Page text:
This latest decline in the CPI can largely be attributed to a plentiful supply of goods coupled with a low consumption demand for electricity and water.
CPI in April climbed by 2.7% against the same period from last year, while the average CPI during the initial four months of the year saw an increase of 0.89%, the lowest rise since 2016, with core inflation increasing by 0.74%.
Among the 11 main groups of consumer goods and services throughout April, a CPI decline was recorded in four categories, including restaurant and food services (down 0.13%), housing and construction materials (down 0.43%), post and telecommunications (down 0.2%), and cultural, entertainment, and tourism services (down 0.11%).
Elsewhere, the surge in the CPI could be seen in six groups, including transportation (up 0.87%), beverage and tobacco (up 0.14%), and household appliances (up 0.11%), while prices remained stable in other groups, such as garment and footwear.
According to the GSO, there are a number of other factors behind the CPI increase during four-month period, including rising rice prices and the increasing consumption demand for sticky rice and other forms of delicious non-glutinous rice during the Lunar New Year festival, known locally as Tet.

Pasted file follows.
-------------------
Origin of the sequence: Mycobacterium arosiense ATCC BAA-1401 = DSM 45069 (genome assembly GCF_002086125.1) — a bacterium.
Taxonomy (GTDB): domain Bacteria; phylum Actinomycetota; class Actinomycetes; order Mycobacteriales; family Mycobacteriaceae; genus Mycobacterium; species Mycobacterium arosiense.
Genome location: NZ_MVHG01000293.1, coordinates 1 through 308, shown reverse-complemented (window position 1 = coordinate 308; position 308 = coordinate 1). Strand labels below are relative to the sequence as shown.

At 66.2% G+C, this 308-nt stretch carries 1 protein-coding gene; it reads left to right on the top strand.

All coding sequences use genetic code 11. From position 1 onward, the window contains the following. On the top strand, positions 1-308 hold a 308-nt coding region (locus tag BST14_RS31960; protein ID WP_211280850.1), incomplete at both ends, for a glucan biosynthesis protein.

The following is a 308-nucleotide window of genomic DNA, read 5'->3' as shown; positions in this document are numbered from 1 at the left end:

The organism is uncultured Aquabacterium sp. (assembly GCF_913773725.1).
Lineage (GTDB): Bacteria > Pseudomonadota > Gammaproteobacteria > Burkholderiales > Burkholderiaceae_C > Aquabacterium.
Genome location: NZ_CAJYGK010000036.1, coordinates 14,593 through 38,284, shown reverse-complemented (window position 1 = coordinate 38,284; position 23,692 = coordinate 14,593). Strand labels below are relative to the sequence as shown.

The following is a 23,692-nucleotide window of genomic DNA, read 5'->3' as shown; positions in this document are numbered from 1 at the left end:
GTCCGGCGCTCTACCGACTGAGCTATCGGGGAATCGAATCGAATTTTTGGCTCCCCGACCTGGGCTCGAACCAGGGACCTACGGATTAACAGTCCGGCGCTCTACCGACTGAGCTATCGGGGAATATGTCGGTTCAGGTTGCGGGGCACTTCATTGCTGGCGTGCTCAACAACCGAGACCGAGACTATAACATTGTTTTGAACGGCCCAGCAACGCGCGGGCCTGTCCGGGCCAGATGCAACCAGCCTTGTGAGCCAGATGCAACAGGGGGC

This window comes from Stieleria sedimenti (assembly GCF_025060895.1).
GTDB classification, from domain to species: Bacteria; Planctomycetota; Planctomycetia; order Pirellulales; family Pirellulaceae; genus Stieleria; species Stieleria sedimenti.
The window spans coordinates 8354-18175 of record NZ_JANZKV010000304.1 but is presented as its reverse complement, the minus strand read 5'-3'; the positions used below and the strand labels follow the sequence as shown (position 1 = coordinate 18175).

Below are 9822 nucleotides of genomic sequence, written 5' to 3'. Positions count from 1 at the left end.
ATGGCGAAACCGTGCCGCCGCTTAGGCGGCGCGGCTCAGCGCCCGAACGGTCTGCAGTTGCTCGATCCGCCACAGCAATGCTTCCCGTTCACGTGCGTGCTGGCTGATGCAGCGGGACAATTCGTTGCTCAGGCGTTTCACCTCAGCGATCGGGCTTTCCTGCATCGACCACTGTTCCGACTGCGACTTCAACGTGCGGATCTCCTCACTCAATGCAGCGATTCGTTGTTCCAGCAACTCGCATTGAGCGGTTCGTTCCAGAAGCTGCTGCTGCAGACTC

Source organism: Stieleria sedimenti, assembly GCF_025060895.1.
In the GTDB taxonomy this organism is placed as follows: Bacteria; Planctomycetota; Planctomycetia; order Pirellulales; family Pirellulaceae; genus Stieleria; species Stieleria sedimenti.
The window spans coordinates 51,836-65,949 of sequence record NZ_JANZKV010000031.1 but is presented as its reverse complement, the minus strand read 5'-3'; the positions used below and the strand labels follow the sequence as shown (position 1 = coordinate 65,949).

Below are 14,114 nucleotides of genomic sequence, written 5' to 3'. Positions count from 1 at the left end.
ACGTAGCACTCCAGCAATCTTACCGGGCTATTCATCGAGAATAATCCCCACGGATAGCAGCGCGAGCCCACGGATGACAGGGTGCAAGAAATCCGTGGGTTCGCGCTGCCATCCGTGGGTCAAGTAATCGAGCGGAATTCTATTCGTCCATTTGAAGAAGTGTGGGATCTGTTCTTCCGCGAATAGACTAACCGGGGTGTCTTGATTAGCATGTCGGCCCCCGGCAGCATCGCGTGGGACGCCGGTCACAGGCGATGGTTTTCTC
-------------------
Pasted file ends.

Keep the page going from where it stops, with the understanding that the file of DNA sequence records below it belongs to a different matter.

These moves have served to make rice prices during the reviewed period climb by 7.76% against the same period from last year. Experts also attributed the CPI hike to rises in the prices of food, oil and gas, and educational services.
Along with reasons for the CPI increase, experts said the slight CPI decline was also affected by the Government’s deployment of support packages for residents and businesses negatively impacted by the novel coronavirus (COVID-19) pandemic.
In addition, railways, airlines, and travel firms have also offered attractive discounts to stimulate tourism demand, causing travelling ticket prices to decline.
April witnessed local gold prices move in tandem with global gold prices, while the US dollar in the global market rose amid a tightening control of interest rates in the United States, along with improved prospects relating to the implementation of the COVID-19 vaccination programme in Europe.